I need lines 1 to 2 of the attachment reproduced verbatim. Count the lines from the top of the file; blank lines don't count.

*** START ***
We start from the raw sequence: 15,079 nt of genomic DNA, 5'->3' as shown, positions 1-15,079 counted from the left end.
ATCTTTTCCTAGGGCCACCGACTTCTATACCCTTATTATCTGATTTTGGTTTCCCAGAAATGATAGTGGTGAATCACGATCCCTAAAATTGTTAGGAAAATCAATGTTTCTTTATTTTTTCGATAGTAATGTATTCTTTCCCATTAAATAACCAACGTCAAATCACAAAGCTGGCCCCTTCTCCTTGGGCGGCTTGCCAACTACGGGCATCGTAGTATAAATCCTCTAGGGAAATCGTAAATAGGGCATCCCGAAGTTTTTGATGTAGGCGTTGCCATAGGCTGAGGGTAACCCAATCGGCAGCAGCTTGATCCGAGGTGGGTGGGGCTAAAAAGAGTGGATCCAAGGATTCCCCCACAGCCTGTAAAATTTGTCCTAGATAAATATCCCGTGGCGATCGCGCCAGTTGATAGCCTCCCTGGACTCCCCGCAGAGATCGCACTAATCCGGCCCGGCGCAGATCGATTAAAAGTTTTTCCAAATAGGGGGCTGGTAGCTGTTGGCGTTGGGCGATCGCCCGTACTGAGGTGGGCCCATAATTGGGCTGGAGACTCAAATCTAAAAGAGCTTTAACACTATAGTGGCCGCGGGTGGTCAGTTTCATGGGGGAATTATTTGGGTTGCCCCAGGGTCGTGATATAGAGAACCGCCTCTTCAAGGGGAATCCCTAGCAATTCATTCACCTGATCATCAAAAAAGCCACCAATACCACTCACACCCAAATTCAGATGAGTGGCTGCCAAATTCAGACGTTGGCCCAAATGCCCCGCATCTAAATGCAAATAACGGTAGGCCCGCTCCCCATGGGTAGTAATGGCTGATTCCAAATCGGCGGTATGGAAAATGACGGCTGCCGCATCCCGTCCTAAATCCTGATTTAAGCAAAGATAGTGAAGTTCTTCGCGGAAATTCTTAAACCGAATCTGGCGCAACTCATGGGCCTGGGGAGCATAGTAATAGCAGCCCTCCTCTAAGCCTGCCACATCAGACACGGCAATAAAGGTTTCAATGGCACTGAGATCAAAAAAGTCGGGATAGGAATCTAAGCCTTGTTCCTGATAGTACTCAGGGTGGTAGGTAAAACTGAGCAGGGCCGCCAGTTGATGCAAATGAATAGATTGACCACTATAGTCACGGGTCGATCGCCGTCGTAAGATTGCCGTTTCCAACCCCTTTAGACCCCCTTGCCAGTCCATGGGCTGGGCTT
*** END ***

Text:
We start from the raw sequence: 15,079 nt of genomic DNA, 5'->3' as shown, positions 1-15,079 counted from the left end.
ATCTTTTCCTAGGGCCACCGACTTCTATACCCTTATTATCTGATTTTGGTTTCCCAGAAATGATAGTGGTGAATCACGATCCCTAAAATTGTTAGGAAAATCAATGTTTCTTTATTTTTTCGATAGTAATGTATTCTTTCCCATTAAATAACCAACGTCAAATCACAAAGCTGGCCCCTTCTCCTTGGGCGGCTTGCCAACTACGGGCATCGTAGTATAAATCCTCTAGGGAAATCGTAAATAGGGCATCCCGAAGTTTTTGATGTAGGCGTTGCCATAGGCTGAGGGTAACCCAATCGGCAGCAGCTTGATCCGAGGTGGGTGGGGCTAAAAAGAGTGGATCCAAGGATTCCCCCACAGCCTGTAAAATTTGTCCTAGATAAATATCCCGTGGCGATCGCGCCAGTTGATAGCCTCCCTGGACTCCCCGCAGAGATCGCACTAATCCGGCCCGGCGCAGATCGATTAAAAGTTTTTCCAAATAGGGGGCTGGTAGCTGTTGGCGTTGGGCGATCGCCCGTACTGAGGTGGGCCCATAATTGGGCTGGAGACTCAAATCTAAAAGAGCTTTAACACTATAGTGGCCGCGGGTGGTCAGTTTCATGGGGGAATTATTTGGGTTGCCCCAGGGTCGTGATATAGAGAACCGCCTCTTCAAGGGGAATCCCTAGCAATTCATTCACCTGATCATCAAAAAAGCCACCAATACCACTCACACCCAAATTCAGATGAGTGGCTGCCAAATTCAGACGTTGGCCCAAATGCCCCGCATCTAAATGCAAATAACGGTAGGCCCGCTCCCCATGGGTAGTAATGGCTGATTCCAAATCGGCGGTATGGAAAATGACGGCTGCCGCATCCCGTCCTAAATCCTGATTTAAGCAAAGATAGTGAAGTTCTTCGCGGAAATTCTTAAACCGAATCTGGCGCAACTCATGGGCCTGGGGAGCATAGTAATAGCAGCCCTCCTCTAAGCCTGCCACATCAGACACGGCAATAAAGGTTTCAATGGCACTGAGATCAAAAAAGTCGGGATAGGAATCTAAGCCTTGTTCCTGATAGTACTCAGGGTGGTAGGTAAAACTGAGCAGGGCCGCCAGTTGATGCAAATGAATAGATTGACCACTATAGTCACGGGTCGATCGCCGTCGTAAGATTGCCGTTTCCAACCCCTTTAGACCCCCTTGCCAGTCCATGGGCTGGGCTT